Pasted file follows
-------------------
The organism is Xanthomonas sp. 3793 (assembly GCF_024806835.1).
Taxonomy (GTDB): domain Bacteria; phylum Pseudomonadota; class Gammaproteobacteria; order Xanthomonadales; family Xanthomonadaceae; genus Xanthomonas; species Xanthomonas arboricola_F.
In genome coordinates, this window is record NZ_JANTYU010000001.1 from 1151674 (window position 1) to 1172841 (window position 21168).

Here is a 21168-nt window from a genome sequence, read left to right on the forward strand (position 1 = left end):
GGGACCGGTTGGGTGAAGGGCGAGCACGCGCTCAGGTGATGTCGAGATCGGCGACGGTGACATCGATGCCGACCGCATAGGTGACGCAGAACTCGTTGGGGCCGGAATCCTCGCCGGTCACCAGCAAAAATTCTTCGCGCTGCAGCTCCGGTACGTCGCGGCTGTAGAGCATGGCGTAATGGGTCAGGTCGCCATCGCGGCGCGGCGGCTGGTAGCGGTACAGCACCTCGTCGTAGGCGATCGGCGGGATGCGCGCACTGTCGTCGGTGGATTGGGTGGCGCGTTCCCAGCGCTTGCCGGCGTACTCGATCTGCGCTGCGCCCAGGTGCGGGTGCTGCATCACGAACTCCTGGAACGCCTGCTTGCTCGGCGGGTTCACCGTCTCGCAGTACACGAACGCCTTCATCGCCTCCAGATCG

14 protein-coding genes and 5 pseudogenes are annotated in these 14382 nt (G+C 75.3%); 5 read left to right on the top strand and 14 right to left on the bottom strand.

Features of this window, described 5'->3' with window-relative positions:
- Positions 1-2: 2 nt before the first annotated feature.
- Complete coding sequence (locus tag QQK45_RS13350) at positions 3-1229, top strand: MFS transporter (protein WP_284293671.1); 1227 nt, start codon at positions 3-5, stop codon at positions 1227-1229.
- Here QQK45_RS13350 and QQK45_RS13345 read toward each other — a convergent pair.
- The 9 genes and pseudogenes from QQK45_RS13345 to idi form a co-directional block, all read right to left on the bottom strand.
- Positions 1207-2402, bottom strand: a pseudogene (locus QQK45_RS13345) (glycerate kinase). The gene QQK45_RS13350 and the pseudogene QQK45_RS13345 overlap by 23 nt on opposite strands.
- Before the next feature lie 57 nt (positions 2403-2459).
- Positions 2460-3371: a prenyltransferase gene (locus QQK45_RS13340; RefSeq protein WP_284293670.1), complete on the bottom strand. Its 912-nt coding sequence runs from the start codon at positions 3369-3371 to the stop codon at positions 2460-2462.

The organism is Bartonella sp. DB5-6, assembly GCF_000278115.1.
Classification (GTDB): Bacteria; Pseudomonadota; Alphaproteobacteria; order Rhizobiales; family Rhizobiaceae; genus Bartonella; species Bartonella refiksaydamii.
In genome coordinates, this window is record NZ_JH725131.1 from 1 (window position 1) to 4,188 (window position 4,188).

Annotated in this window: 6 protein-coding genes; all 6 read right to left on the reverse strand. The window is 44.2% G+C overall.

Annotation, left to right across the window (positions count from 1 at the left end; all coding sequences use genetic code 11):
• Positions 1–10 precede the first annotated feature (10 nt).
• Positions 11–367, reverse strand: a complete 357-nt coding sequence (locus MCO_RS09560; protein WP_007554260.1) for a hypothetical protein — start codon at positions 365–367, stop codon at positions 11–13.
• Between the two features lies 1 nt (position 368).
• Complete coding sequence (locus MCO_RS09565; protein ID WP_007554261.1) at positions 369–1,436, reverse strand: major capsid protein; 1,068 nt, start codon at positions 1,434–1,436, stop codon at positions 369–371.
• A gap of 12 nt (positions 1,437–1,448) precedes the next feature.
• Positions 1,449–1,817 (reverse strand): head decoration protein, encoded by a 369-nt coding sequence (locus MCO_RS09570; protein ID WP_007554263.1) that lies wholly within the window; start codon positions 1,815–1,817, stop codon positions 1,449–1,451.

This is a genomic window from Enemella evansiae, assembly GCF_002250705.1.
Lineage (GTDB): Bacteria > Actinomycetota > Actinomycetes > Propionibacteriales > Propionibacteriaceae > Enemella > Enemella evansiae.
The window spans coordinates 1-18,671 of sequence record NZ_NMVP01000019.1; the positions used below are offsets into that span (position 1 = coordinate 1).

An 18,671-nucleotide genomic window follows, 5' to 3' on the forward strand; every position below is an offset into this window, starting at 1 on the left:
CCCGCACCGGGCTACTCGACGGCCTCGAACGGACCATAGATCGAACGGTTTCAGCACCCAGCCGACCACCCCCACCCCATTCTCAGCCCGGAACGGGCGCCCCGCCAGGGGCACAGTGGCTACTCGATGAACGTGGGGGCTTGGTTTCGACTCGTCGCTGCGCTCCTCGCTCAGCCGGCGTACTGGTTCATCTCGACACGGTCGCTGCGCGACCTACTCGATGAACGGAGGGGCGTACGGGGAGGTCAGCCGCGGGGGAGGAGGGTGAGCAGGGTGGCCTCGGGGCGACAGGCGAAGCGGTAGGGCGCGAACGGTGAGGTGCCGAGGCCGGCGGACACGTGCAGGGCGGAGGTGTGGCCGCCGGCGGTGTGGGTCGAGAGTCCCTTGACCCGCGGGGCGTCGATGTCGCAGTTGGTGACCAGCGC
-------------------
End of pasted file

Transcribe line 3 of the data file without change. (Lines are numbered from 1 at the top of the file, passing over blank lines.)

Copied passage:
In genome coordinates, this window is record NZ_JANTYU010000001.1 from 1151674 (window position 1) to 1172841 (window position 21168).